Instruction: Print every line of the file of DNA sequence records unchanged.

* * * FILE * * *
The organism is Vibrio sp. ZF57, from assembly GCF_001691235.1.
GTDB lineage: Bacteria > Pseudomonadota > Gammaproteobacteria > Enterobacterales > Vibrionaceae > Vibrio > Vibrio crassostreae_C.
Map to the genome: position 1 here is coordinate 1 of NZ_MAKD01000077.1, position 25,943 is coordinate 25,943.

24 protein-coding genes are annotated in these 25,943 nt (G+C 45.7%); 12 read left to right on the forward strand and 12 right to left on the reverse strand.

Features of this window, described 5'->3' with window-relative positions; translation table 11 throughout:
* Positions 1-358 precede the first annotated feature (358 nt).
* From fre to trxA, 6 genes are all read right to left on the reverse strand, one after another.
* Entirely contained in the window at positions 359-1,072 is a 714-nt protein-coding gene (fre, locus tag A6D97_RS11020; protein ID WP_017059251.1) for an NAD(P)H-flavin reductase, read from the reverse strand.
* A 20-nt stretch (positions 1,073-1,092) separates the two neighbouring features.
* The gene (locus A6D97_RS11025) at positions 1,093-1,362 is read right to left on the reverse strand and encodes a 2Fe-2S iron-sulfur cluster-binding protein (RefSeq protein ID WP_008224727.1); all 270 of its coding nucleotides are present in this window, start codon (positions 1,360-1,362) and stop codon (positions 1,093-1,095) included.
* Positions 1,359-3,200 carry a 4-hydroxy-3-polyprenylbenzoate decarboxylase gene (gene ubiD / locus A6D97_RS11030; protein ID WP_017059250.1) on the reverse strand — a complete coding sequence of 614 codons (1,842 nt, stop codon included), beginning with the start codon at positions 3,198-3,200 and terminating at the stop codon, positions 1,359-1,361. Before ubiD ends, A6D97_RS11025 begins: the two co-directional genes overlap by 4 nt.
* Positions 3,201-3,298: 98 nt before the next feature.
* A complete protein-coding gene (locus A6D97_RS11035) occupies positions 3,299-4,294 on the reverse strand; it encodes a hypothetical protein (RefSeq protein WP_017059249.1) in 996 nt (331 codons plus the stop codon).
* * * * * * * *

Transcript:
The organism is Vibrio sp. ZF57, from assembly GCF_001691235.1.
GTDB lineage: Bacteria > Pseudomonadota > Gammaproteobacteria > Enterobacterales > Vibrionaceae > Vibrio > Vibrio crassostreae_C.
Map to the genome: position 1 here is coordinate 1 of NZ_MAKD01000077.1, position 25,943 is coordinate 25,943.

24 protein-coding genes are annotated in these 25,943 nt (G+C 45.7%); 12 read left to right on the forward strand and 12 right to left on the reverse strand.

Features of this window, described 5'->3' with window-relative positions; translation table 11 throughout:
* Positions 1-358 precede the first annotated feature (358 nt).
* From fre to trxA, 6 genes are all read right to left on the reverse strand, one after another.
* Entirely contained in the window at positions 359-1,072 is a 714-nt protein-coding gene (fre, locus tag A6D97_RS11020; protein ID WP_017059251.1) for an NAD(P)H-flavin reductase, read from the reverse strand.
* A 20-nt stretch (positions 1,073-1,092) separates the two neighbouring features.
* The gene (locus A6D97_RS11025) at positions 1,093-1,362 is read right to left on the reverse strand and encodes a 2Fe-2S iron-sulfur cluster-binding protein (RefSeq protein ID WP_008224727.1); all 270 of its coding nucleotides are present in this window, start codon (positions 1,360-1,362) and stop codon (positions 1,093-1,095) included.
* Positions 1,359-3,200 carry a 4-hydroxy-3-polyprenylbenzoate decarboxylase gene (gene ubiD / locus A6D97_RS11030; protein ID WP_017059250.1) on the reverse strand — a complete coding sequence of 614 codons (1,842 nt, stop codon included), beginning with the start codon at positions 3,198-3,200 and terminating at the stop codon, positions 1,359-1,361. Before ubiD ends, A6D97_RS11025 begins: the two co-directional genes overlap by 4 nt.
* Positions 3,201-3,298: 98 nt before the next feature.
* A complete protein-coding gene (locus A6D97_RS11035) occupies positions 3,299-4,294 on the reverse strand; it encodes a hypothetical protein (RefSeq protein WP_017059249.1) in 996 nt (331 codons plus the stop codon).